Otago Corrections Facility "failed in it's structure, communication and leadership" the weekend a prison died in an 'at risk unit' while on remand, an inquest has heard.
Detective Senior Sergeant Colin Blackie gave evidence at the Coroner's inquest into Jai Davis' death in Dunedin today.
In early February 2011, intelligence officers intercepted prison phone calls, and knew Davis was likely to try to smuggle in drugs internally.
When Davis arrived at prison, he bypassed the usual reception office, and was taken directly to a special 'dry room' with no running water, toilet or washing facilities. He was put in a prison 'suicide gown'.
Davis stayed in that room for three days. By the morning of the fourth day, he had died of a drug overdose.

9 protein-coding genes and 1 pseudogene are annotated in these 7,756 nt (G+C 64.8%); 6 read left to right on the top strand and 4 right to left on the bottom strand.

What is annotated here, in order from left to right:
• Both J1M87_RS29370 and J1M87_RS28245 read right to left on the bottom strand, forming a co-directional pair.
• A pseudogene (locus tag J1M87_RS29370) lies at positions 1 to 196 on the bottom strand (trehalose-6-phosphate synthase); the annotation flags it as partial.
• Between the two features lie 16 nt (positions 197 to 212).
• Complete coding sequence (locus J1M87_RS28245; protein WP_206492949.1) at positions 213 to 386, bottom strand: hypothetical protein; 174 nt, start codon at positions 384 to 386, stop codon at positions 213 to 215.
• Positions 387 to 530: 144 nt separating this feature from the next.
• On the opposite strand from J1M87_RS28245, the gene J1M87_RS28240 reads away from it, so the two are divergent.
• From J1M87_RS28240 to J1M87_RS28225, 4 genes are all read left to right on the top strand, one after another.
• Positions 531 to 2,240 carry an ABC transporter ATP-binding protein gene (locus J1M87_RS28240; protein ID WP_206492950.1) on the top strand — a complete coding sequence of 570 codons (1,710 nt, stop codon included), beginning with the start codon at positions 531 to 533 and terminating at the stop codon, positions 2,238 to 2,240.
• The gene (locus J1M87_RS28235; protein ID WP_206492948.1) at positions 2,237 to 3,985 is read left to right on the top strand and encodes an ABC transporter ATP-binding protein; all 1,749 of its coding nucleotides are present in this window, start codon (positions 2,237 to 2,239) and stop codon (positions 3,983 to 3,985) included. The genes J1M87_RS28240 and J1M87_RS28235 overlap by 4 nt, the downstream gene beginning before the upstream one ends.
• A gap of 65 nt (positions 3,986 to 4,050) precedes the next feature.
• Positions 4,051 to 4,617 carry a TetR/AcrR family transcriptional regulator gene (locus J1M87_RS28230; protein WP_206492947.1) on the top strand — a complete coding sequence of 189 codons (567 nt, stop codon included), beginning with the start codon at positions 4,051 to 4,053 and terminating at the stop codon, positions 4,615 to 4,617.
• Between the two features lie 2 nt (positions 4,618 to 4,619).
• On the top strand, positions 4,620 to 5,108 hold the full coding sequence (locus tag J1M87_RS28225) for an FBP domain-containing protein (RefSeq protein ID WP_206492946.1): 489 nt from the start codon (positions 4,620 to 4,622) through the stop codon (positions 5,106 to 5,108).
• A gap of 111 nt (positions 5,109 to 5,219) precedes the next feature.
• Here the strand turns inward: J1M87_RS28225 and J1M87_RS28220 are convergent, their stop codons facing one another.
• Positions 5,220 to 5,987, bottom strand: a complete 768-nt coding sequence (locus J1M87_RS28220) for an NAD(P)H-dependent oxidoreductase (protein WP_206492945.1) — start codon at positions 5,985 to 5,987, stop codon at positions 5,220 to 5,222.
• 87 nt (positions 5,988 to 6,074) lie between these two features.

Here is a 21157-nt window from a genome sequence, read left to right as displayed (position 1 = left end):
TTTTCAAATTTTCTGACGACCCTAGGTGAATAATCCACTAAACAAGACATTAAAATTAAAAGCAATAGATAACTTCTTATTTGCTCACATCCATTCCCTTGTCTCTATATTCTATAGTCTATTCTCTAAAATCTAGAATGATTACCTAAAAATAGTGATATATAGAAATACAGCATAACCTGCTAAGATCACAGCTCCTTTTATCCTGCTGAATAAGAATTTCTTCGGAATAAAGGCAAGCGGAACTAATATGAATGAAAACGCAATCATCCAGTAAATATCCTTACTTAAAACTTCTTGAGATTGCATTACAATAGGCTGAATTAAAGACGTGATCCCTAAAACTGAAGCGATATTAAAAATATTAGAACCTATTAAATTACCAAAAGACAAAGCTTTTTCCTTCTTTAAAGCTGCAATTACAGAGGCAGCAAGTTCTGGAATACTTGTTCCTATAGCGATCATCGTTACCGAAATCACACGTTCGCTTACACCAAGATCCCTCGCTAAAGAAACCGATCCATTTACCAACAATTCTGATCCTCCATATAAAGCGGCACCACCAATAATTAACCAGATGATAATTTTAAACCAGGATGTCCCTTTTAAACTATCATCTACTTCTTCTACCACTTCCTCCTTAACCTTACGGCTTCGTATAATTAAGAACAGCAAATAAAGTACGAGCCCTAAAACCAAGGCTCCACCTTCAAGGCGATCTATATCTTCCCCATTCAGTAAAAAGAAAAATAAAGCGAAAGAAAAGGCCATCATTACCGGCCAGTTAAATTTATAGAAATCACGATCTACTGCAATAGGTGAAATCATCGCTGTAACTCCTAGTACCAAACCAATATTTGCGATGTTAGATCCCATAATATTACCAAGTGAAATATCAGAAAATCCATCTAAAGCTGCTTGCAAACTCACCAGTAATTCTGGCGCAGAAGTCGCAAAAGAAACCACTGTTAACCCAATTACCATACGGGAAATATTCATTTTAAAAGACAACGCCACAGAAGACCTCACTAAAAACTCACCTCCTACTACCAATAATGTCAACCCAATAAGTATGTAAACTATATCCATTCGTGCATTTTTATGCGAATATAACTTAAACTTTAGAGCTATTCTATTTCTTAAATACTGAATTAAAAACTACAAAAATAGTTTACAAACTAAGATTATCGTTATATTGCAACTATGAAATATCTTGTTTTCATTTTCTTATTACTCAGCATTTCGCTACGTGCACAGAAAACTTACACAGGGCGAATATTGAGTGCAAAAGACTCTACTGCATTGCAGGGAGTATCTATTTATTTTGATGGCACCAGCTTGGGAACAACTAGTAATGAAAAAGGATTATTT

The court heard that it's believed Davis had marijuana in a small plastic bag and prescription pills (dubbed 'candy') in a plastic bottle inserted in his rectum.
Although he was questioned many times about concealing drugs, he constantly denied it.
While under 15 minute observations, CCTV footage showed that an officer did not check Davis on the night he died, despite claiming that he had.
When Davis was found dead at 5am on his fourth day in the cell, an empty plastic pill box was found in the room.
DSS Blackie said Davis should not have died in that prison. He said Davis deserved the care that he could not access of his own accord.
DSS Blackie said the prison was dysfunctional over the few days Davis was there. He said there was systemic failure by certain people and certain work groups, and no one is standing up to be accountable for Davis' care.
Despite DSS Blackie's investigation, no one was ever charged over Davis' death. Sixty witnesses will be called for the inquest which is expected to last for two weeks.